Companies looking for collaborations with growth marketers or growth agencies should note that it’s all about knowing what you need. “Replacing an entire growth team will not work. An agency can provide way more value when it acts as an addition to an existing marketing team. Every company needs different experiments and every experiment results in different needs, which should then be fulfilled by a person or team.”
“The biggest problem is that companies believe a growth marketer fixes all their problems. This is the main reason why we’re not a full service agency anymore, because these expectations cannot be met. When we did the ICO people thought ‘if we get these guys, we’ll be filthy rich’, but that’s not how it works. With our clients, we are an addition to their processes, they need to have their processes set, so we can focus on getting their sales team more leads to chase.”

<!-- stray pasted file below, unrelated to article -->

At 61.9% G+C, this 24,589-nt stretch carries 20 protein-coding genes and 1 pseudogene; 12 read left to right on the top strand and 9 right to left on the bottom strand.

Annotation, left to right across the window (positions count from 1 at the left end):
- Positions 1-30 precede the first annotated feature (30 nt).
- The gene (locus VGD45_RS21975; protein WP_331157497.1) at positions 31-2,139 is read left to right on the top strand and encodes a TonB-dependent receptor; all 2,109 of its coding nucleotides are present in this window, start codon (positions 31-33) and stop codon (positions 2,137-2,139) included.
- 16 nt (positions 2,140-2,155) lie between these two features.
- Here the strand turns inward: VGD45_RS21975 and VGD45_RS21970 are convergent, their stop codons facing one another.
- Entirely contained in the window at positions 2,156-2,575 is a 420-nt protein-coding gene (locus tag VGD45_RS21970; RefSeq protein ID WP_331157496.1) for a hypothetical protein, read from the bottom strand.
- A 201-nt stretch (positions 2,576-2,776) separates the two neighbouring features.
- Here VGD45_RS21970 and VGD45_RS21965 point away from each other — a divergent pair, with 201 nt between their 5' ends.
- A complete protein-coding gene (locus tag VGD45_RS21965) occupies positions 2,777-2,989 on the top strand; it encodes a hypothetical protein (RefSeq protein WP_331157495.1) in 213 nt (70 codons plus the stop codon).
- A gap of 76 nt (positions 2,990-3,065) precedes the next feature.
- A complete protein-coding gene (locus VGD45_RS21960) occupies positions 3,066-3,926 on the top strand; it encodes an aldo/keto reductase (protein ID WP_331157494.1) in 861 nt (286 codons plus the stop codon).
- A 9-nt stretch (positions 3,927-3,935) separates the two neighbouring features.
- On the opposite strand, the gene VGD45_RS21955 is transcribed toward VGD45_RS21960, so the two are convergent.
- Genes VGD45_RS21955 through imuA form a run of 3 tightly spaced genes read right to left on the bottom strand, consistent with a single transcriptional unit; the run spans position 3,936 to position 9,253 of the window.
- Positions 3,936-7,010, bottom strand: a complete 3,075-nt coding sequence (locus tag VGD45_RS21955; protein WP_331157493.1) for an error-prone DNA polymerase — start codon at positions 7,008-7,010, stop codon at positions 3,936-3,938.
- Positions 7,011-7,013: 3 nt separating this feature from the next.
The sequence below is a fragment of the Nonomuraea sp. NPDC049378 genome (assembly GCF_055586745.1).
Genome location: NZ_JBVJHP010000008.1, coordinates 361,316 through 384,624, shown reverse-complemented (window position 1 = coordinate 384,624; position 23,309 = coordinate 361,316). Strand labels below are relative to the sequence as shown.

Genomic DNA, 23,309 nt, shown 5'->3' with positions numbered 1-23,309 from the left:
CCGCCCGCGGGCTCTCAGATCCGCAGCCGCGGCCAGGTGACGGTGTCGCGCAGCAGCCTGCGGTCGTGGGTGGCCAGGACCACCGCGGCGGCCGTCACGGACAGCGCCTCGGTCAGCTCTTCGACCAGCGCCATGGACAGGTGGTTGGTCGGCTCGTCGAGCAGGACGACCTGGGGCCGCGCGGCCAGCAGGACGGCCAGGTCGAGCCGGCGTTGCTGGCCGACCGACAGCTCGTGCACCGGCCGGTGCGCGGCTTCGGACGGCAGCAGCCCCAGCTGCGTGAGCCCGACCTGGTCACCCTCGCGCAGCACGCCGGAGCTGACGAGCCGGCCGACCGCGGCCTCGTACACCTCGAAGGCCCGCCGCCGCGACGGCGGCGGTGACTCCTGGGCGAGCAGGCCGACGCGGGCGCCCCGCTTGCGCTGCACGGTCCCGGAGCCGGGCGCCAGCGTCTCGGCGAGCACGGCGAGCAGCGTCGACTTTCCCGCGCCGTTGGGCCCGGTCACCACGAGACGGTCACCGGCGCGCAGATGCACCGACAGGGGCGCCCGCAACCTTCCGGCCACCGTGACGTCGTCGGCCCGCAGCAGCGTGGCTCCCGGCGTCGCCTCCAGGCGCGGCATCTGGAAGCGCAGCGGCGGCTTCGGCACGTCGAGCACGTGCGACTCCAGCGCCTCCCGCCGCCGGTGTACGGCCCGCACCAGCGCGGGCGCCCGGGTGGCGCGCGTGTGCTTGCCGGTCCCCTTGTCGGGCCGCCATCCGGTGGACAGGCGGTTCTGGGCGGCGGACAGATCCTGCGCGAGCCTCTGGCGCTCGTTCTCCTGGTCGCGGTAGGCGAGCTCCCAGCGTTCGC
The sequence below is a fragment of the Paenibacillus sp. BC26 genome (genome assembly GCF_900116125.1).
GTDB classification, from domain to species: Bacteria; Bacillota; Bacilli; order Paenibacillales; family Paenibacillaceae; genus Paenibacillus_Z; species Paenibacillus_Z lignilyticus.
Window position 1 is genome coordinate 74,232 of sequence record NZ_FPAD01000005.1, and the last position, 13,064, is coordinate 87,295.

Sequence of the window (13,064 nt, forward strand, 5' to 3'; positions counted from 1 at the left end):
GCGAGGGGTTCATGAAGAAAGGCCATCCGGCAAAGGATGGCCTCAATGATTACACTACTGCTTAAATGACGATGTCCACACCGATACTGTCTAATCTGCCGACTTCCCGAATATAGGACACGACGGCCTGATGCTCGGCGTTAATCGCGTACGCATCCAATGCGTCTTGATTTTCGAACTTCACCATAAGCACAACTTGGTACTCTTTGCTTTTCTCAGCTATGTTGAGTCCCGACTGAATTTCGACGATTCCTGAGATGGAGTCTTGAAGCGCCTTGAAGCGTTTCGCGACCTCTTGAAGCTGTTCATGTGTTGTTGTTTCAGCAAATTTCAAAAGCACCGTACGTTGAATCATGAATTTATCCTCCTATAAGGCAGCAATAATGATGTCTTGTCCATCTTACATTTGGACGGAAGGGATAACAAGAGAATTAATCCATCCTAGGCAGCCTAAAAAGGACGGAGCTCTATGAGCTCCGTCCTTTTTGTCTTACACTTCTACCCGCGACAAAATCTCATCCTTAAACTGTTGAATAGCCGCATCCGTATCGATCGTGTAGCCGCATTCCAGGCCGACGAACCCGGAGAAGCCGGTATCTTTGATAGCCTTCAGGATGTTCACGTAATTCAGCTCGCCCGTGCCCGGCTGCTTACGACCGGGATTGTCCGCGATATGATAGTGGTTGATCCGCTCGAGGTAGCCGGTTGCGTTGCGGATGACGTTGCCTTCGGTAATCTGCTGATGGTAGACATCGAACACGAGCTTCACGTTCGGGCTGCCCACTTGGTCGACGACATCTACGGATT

Pascal cautions that companies need to be thoughtful when approaching an agency. “Agencies that do all verticals can only do the easy stuff. Also, if you hire a full service agency, you are basically looking for a replacement for your own marketing team. You should actually work towards a situation where you don’t need the agency anymore.”
Pascal suggests increasing your efforts on customer development if you still think you need a full service agency. “Find out what channels to use. If, by then, you still feel like you need an agency, you can hire them to manage one or a few specific channels. Are you not ready yet? Then you need some serious education from the likes of Growth Tribe or The Talent Institute. Beware, agencies usually offer education as well, but they will mostly guide you towards their own services.”